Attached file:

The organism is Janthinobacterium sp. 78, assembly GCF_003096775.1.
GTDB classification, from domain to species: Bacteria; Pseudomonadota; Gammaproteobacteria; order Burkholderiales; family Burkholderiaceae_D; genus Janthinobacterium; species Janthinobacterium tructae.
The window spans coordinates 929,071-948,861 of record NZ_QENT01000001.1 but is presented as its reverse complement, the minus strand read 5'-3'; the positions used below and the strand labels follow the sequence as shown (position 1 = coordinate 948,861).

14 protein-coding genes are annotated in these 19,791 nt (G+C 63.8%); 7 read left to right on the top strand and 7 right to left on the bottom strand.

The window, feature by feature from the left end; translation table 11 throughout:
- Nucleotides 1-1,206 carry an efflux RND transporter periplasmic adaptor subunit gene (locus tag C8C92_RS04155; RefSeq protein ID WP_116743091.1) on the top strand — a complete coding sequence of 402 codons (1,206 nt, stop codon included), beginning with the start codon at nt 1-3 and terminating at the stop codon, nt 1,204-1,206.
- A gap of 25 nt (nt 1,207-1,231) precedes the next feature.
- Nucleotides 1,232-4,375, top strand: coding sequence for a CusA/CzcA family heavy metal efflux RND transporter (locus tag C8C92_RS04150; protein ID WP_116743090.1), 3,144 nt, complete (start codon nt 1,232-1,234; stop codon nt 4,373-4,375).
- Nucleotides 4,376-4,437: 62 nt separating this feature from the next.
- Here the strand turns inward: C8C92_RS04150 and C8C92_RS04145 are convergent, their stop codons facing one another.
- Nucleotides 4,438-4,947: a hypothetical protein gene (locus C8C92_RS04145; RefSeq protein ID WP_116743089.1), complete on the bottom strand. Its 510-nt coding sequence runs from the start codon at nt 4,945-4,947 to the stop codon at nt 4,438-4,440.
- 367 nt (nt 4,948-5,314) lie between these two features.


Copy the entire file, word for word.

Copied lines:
The organism is Janthinobacterium sp. 78, assembly GCF_003096775.1.
GTDB classification, from domain to species: Bacteria; Pseudomonadota; Gammaproteobacteria; order Burkholderiales; family Burkholderiaceae_D; genus Janthinobacterium; species Janthinobacterium tructae.
The window spans coordinates 929,071-948,861 of record NZ_QENT01000001.1 but is presented as its reverse complement, the minus strand read 5'-3'; the positions used below and the strand labels follow the sequence as shown (position 1 = coordinate 948,861).

14 protein-coding genes are annotated in these 19,791 nt (G+C 63.8%); 7 read left to right on the top strand and 7 right to left on the bottom strand.

The window, feature by feature from the left end; translation table 11 throughout:
- Nucleotides 1-1,206 carry an efflux RND transporter periplasmic adaptor subunit gene (locus tag C8C92_RS04155; RefSeq protein ID WP_116743091.1) on the top strand — a complete coding sequence of 402 codons (1,206 nt, stop codon included), beginning with the start codon at nt 1-3 and terminating at the stop codon, nt 1,204-1,206.
- A gap of 25 nt (nt 1,207-1,231) precedes the next feature.
- Nucleotides 1,232-4,375, top strand: coding sequence for a CusA/CzcA family heavy metal efflux RND transporter (locus tag C8C92_RS04150; protein ID WP_116743090.1), 3,144 nt, complete (start codon nt 1,232-1,234; stop codon nt 4,373-4,375).
- Nucleotides 4,376-4,437: 62 nt separating this feature from the next.
- Here the strand turns inward: C8C92_RS04150 and C8C92_RS04145 are convergent, their stop codons facing one another.
- Nucleotides 4,438-4,947: a hypothetical protein gene (locus C8C92_RS04145; RefSeq protein ID WP_116743089.1), complete on the bottom strand. Its 510-nt coding sequence runs from the start codon at nt 4,945-4,947 to the stop codon at nt 4,438-4,440.
- 367 nt (nt 4,948-5,314) lie between these two features.